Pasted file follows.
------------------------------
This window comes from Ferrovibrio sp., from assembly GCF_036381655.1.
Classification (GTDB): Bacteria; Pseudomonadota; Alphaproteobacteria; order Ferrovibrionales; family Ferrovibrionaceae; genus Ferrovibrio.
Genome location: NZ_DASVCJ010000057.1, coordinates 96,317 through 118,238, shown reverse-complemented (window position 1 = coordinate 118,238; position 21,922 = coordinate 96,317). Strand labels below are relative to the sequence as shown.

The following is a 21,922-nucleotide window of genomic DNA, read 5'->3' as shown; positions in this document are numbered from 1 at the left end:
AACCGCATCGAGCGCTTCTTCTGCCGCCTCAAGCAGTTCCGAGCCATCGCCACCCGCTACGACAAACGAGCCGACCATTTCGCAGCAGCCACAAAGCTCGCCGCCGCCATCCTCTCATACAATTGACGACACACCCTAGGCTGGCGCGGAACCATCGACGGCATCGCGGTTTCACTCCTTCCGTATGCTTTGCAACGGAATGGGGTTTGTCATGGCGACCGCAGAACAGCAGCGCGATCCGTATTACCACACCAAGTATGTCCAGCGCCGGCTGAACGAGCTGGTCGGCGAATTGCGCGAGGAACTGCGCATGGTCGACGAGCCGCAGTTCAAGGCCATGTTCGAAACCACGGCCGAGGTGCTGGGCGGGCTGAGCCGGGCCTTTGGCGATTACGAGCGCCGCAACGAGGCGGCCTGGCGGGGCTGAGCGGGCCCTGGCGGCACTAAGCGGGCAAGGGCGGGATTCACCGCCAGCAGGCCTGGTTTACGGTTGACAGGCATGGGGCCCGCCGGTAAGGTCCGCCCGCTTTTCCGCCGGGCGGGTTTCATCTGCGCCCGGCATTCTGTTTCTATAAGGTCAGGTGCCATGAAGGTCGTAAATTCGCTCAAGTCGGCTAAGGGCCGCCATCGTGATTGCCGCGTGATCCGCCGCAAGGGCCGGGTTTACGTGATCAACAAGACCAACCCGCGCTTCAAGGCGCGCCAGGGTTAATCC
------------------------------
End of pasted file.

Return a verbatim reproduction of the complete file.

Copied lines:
This window comes from Ferrovibrio sp., from assembly GCF_036381655.1.
Classification (GTDB): Bacteria; Pseudomonadota; Alphaproteobacteria; order Ferrovibrionales; family Ferrovibrionaceae; genus Ferrovibrio.
Genome location: NZ_DASVCJ010000057.1, coordinates 96,317 through 118,238, shown reverse-complemented (window position 1 = coordinate 118,238; position 21,922 = coordinate 96,317). Strand labels below are relative to the sequence as shown.

The following is a 21,922-nucleotide window of genomic DNA, read 5'->3' as shown; positions in this document are numbered from 1 at the left end:
AACCGCATCGAGCGCTTCTTCTGCCGCCTCAAGCAGTTCCGAGCCATCGCCACCCGCTACGACAAACGAGCCGACCATTTCGCAGCAGCCACAAAGCTCGCCGCCGCCATCCTCTCATACAATTGACGACACACCCTAGGCTGGCGCGGAACCATCGACGGCATCGCGGTTTCACTCCTTCCGTATGCTTTGCAACGGAATGGGGTTTGTCATGGCGACCGCAGAACAGCAGCGCGATCCGTATTACCACACCAAGTATGTCCAGCGCCGGCTGAACGAGCTGGTCGGCGAATTGCGCGAGGAACTGCGCATGGTCGACGAGCCGCAGTTCAAGGCCATGTTCGAAACCACGGCCGAGGTGCTGGGCGGGCTGAGCCGGGCCTTTGGCGATTACGAGCGCCGCAACGAGGCGGCCTGGCGGGGCTGAGCGGGCCCTGGCGGCACTAAGCGGGCAAGGGCGGGATTCACCGCCAGCAGGCCTGGTTTACGGTTGACAGGCATGGGGCCCGCCGGTAAGGTCCGCCCGCTTTTCCGCCGGGCGGGTTTCATCTGCGCCCGGCATTCTGTTTCTATAAGGTCAGGTGCCATGAAGGTCGTAAATTCGCTCAAGTCGGCTAAGGGCCGCCATCGTGATTGCCGCGTGATCCGCCGCAAGGGCCGGGTTTACGTGATCAACAAGACCAACCCGCGCTTCAAGGCGCGCCAGGGTTAATCC